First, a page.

29 Feb 2012

Poetry from Jesmond Arbour, world-class drunkard

Never let it be said that our Storyslingers writing prompts don't inspire moments of creative madness. This is a result of last Tuesday's meeting. The prompt was 'Scarecrow.'

The Scarecrow
by Jesmond Arbour

Bloody thing-
Stop looking at me!
I've only stopped for a second pee.
The third I shall save for Auntie Doris'
And maybe some more for the car park at Morrisons.
What's that man doing mummy? - a shrill voice cries
Oh god, how simple life would be
As a Scarecrow - like this one in front of me.
So in I climb, into the clothes that were, once tied with string around the frame now bare.
The hat with straw sits atop my bonce while the allotment owner shouts:
What the jolly fuck do you think you're doing, sir?

You can also watch the author himself reading this poem:

Mr Arbour (the author) wanted to add "Where did you get that?  I didn't write that.  You must be mad sir, this is the work of a deranged drunkard!"

Many thanks to Cobedy for providing the laughs! For more hilarious sketches, check out Cobedy's video channel here.

18 Feb 2012

Author Interview at Paperblanks Blog

It’s no secret I’m slightly obsessed with Paperblanks notebooks, as I’ve Tweeted and blogged about them before. I recently picked up two new notebooks, their stunning “Midnight Gold” and “Indigo Sky Mares,” and after mentioning my purchases on Twitter I got into a micro-conversation with the good people at Paperblanks, which lead to an opportunity to take part in their bi-monthly “Featured Artist” segment.

Before I link to the interview, I should point you to their various ranges of notebooks (both lined and blank), guest books, day planners, and address books of all shapes, sizes and designs. It’s so hard picking a favourite design, and I talk more in the interview about the ones I tend to favour, but there are a couple I’ve got my eye on for my next Paperblanks spree—their Japanese Lacquer Boxes collection and the Mucha collection. They’re both so elegant and beautiful!

You can read the interview, in which I ramble about notebooks, creativity, and inspiration here. (There is also a pic of me looking all thoughtful and authorish.)

And the rest of their Featured Artist interviews can be found here.

13 Feb 2012

Outlining Backwards

It's a totally different experience writing a novel compared to writing a short story. You have to get a special novel-head on to cope with the sheer magnitude of words and scenes, and to tie a longer plot together. Things are looser, in terms of how much you write, but sometimes that can work against you and you end up veering off your plot.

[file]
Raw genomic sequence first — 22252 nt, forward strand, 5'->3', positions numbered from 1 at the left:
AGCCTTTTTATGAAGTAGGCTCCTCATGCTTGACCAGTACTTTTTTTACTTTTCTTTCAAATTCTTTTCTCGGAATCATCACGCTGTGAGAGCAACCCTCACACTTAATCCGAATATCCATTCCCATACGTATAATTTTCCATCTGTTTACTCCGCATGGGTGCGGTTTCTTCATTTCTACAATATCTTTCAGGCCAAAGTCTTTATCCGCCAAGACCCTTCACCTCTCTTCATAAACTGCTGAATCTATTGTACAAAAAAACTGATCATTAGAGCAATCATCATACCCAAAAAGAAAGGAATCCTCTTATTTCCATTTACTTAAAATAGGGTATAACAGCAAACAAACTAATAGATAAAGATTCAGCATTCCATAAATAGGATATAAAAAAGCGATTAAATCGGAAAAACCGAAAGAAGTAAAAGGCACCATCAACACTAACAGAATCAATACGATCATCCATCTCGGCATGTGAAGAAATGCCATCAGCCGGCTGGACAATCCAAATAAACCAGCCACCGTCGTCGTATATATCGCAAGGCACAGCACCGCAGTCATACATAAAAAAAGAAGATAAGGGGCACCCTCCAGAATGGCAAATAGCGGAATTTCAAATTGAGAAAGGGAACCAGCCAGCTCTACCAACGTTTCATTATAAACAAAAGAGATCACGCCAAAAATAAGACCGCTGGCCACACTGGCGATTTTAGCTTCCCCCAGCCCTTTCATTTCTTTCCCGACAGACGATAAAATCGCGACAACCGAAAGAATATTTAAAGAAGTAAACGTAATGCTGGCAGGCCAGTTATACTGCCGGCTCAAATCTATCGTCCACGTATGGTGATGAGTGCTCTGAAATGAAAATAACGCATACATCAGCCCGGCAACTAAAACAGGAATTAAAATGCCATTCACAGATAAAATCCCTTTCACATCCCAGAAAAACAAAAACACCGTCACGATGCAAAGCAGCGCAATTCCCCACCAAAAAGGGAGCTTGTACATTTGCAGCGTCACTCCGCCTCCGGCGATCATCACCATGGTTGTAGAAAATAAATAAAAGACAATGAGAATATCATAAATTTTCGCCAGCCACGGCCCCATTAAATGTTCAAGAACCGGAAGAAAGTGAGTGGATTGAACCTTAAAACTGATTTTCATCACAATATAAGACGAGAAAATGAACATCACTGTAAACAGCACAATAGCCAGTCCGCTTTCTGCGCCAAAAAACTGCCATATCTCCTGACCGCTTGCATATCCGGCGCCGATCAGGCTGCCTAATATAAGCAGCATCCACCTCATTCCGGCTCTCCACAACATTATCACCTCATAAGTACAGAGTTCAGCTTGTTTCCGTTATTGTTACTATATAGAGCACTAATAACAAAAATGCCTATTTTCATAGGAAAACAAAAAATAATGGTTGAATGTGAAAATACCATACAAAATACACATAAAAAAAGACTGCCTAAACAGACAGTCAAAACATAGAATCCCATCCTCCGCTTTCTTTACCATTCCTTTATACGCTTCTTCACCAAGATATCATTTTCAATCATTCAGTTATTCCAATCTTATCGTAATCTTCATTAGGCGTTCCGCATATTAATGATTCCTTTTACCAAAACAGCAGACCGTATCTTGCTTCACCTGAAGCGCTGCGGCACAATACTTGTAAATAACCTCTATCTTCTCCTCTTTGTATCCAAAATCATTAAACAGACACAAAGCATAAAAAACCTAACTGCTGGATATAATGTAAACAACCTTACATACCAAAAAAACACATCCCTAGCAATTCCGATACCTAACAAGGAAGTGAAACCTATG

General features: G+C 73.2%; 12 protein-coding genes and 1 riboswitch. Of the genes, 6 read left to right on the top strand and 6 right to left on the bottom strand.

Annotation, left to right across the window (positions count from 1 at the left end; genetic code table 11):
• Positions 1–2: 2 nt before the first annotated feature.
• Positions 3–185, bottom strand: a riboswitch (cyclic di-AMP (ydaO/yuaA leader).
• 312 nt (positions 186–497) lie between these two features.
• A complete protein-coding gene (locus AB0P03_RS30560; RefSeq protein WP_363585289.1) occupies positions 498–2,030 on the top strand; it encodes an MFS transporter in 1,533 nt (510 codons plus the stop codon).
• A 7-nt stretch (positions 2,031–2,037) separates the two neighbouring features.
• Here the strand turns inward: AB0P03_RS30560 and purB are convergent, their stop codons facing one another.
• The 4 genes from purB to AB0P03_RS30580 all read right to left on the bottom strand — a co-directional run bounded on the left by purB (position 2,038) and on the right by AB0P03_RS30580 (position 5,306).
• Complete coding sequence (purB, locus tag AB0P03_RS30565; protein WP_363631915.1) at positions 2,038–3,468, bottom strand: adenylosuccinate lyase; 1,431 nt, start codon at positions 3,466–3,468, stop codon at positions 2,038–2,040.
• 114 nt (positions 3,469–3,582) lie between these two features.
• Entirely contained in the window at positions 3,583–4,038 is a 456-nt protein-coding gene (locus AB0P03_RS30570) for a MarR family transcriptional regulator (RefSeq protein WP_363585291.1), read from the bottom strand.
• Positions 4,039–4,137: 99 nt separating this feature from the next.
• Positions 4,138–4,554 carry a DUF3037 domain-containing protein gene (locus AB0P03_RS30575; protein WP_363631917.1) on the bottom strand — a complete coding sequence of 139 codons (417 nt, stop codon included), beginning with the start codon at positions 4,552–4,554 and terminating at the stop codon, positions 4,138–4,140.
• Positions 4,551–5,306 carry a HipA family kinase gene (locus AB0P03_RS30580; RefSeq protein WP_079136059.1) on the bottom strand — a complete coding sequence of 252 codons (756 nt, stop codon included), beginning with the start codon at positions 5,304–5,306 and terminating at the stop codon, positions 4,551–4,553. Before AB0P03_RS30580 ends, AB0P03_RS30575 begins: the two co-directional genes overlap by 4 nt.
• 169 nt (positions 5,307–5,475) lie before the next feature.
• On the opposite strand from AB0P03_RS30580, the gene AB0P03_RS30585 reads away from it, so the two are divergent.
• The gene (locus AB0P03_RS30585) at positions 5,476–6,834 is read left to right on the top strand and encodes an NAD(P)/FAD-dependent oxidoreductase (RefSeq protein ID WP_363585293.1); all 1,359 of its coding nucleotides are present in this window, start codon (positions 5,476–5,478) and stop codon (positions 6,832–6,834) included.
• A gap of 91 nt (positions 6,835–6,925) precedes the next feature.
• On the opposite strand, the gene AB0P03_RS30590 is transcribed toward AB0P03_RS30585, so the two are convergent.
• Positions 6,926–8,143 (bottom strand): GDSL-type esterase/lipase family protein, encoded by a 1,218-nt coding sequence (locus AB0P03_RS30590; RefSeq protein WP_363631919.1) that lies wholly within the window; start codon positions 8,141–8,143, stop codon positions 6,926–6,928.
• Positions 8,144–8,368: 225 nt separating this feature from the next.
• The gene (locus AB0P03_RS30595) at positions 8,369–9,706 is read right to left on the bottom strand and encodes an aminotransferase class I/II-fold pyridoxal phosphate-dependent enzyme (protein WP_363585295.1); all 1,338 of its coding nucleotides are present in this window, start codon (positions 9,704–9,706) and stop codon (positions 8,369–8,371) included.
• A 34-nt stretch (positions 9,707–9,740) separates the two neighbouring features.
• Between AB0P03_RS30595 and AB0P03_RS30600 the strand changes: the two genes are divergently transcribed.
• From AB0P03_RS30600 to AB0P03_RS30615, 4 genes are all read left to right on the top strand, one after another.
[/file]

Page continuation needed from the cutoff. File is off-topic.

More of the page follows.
I was just thinking about how I'm writing my novel—or, more accurately, how I'm plotting my novel. Rather than work out a detailed outline before I began writing, like I did with the test-run novel I wrote in 2011, I let this one fly, with only the major plot points (my key milestones) in mind. Everything connecting those milestones unfolded as the story progressed. It's like carrying a torch along a night-road that has twists and turns: you can only see a restricted portion of the road ahead of you, and you can only reveal more of it by moving forwards. I've never written in this way before and it's been eye-opening and mind-boggling and an adrenaline rush of discovery so far.

My path is almost fully illuminated now, as I'm nearing the climax of the story and I know what needs to happen right at the end to round it off. And it's not until this point that I'm starting to write down my outline. Seems a bit of a backwards way to 'plan' a novel—planning it after the fact—but this method seems to be more about looking back at a map of the road recently walked, taking note of what I've uncovered along the way, and then considering which parts need to be shuffled around and which need to be discarded so it's the tightest, clearest, and most interesting route for readers.

I'm not entirely sure if this rumination has a definitive point to make, but I wanted to highlight it because it's one way of doing things. Like with most methods, it depends on the type of story you're telling, but don't ever worry about starting out without a clear outline in mind. Sometimes, a story will unfold on its own, and all you can do is write and have fun with it, and trust it to lead you to your goal.

And while we're all about writing processes, here are some links to other authors' blog posts on the subject:

Elizabeth Sogard – Outlining After You Write A Novel.

Paperback Writer – Novel Outlining 101.

Randy Ingermanson - The Snowflake Method.

2 Feb 2012

Short Story Published - "Death Car Alley"

One of my short stories has been published in Issue 27 of Jersey Devil Press, and you can read it online for free here: "Death Car Alley."

It's a dark, urban fantasy with hints of post-apocalypse and a dash of tongue-in-cheek. There's also a .pdf version of the entire issue available here, which I highly recommend checking out because then you'll be able to read all the stories from Issue 27.

I hope you enjoy! And don't forget to check out our Stories page for other published works by Storyslingers members.